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Never Guess On Color Again

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Spectrophotometers may sound like something out of Ghostbusters, but there’s nothing supernatural about their real-world benefits to body shops.

Spectrophotometers—spectros, to the layperson—are color-matching devices used in science and industry. Invented by Arnold O. Beckman in 1940, spectro technology has certainly changed, but the basic concept remains the same: Light goes in. Data comes out.

Color data, that is.

Handheld spectros have been around a long time and more or less function the same—technicians use them to read vehicular colors and tones, and the spectro estimates the best options from a database, rating the colors to provide the closest match.

“The difference with this spectro is it not only does that,” Jeremy Foster says, manager of online business development for Automotive Art Paints, “it allows you to correct the formulation as close as humanly possible. It not only knows the formula database, it understands how the toners behave when mixed together; it knows the strength of the toner and allows you to adjust the formula for the closest match possible.”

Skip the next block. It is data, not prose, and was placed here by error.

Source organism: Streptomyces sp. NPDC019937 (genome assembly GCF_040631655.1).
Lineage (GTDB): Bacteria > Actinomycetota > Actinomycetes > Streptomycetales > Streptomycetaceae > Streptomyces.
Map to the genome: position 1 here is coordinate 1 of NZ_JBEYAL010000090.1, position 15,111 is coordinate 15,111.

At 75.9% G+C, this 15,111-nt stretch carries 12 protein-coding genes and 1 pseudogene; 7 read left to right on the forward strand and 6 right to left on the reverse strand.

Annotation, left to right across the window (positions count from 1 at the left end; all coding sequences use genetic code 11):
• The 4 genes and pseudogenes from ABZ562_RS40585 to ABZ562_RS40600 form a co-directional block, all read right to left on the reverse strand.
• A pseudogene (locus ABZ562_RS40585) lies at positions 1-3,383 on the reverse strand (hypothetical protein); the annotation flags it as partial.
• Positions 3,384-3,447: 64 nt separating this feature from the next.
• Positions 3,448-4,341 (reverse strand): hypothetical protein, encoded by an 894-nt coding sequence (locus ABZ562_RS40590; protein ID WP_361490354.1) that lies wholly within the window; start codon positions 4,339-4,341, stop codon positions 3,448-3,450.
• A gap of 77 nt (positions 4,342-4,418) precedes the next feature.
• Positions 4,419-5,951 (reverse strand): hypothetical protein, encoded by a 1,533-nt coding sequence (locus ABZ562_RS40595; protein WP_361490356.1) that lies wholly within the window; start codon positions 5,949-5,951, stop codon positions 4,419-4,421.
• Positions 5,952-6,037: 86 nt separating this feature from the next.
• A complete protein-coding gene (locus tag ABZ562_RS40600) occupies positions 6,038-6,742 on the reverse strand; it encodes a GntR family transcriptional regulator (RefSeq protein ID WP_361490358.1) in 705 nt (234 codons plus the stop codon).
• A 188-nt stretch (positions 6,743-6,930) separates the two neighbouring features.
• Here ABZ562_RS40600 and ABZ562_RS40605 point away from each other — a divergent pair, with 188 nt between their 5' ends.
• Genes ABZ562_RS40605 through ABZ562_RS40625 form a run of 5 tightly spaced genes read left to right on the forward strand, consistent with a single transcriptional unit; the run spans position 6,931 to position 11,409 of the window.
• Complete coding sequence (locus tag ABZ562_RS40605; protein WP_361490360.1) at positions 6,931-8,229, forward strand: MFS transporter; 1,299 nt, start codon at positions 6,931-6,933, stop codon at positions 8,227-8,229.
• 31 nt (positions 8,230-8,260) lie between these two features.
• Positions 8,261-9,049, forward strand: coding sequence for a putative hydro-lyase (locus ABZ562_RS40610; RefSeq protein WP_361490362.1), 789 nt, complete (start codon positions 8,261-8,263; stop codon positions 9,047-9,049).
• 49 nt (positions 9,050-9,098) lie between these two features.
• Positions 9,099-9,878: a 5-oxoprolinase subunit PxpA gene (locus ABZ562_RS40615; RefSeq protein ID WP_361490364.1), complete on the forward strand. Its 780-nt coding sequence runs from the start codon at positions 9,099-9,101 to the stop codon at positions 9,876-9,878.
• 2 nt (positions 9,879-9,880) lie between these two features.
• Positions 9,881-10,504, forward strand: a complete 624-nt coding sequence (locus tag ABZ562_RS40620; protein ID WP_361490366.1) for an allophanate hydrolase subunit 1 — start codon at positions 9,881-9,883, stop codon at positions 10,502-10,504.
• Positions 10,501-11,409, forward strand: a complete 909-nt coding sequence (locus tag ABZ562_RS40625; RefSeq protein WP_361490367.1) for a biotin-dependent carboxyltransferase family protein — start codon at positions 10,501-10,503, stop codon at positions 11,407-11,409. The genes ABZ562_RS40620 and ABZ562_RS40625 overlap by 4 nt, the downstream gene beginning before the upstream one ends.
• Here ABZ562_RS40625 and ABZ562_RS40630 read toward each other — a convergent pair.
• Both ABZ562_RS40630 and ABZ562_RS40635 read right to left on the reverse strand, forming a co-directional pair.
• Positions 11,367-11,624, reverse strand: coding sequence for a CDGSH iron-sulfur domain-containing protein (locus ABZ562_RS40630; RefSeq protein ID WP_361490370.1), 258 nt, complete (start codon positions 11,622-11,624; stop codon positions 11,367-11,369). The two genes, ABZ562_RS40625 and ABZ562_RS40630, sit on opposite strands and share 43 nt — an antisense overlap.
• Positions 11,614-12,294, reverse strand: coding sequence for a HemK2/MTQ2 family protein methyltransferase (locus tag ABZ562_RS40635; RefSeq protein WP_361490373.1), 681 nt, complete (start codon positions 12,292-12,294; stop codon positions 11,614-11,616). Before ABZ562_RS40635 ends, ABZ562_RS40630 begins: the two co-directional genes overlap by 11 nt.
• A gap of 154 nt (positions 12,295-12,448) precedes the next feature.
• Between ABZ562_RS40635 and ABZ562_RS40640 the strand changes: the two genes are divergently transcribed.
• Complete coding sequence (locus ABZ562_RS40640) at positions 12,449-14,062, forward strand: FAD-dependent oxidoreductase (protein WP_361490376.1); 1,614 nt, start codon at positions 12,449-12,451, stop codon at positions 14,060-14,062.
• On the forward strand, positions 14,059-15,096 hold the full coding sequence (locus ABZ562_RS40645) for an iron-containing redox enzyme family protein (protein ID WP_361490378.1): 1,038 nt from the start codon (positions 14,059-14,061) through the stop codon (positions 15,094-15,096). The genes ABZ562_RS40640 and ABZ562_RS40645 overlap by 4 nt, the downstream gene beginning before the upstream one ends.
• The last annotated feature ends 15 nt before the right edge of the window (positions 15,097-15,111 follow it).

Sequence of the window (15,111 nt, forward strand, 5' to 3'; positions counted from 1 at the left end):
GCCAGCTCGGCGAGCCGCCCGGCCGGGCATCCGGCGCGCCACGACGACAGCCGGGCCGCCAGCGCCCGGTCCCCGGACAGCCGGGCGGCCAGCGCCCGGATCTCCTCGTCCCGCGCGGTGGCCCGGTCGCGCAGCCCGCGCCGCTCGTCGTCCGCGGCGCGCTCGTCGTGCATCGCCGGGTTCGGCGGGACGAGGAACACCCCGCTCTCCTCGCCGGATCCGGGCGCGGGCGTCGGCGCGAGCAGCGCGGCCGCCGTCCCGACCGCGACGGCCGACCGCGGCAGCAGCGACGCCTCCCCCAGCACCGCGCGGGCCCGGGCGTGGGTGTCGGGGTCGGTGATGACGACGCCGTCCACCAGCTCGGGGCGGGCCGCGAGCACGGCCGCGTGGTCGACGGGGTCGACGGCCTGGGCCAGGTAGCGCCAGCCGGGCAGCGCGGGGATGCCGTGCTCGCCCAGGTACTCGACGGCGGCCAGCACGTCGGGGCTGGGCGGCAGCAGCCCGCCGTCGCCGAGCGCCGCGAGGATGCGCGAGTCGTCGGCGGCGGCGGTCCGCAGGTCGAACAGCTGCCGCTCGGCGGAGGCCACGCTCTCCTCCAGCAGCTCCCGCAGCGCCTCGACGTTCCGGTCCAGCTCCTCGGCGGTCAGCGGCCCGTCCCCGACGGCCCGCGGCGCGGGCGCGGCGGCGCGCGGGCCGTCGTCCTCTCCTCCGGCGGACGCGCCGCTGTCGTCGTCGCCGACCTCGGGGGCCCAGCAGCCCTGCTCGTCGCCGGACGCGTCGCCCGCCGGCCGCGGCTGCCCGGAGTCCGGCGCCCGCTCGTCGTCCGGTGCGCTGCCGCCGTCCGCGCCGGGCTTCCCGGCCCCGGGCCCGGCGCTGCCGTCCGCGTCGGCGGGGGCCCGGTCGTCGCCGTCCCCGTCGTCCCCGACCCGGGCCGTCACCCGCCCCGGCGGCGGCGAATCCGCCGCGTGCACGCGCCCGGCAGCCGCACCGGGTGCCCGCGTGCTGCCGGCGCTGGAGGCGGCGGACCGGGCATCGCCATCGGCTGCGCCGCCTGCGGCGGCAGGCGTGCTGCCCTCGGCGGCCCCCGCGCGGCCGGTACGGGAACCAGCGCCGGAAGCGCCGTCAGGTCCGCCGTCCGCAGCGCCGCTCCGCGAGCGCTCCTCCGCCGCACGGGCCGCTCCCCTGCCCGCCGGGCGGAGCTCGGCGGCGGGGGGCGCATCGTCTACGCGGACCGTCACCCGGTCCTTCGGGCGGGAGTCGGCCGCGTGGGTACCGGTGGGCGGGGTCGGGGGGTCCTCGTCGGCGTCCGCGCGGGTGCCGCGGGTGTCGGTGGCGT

Dereck Foster, Jeremy’s father and the founder of Automotive Art Paints, chips in.

“That’s the most fundamental difference between this technology and everything else on the market,” he says. “ADAM5 gives you the closest match possible.”

Now, let’s put that in context.

Old Problems and New Solutions

Painting a vehicle is not unlike painting a room—it’s often easier to coat an entire wall than to touch up a small portion. And, in the body shop world, it can be expensive.

“Body shops don’t want to respray,” Jeremy says. “They want to do it once, and then it’s done.”

It’s no secret that re-dos are costly. There’s the paint labor, P&M costs, lost opportunity of a new job, the cost to run the booth, as well as the loss of efficiency and, more than likely, the next job’s efficiency, to contend with. It easily adds up to thousands of dollars.

That doesn’t even count the time it takes to do sprayouts and the associated costs of lost paint materials.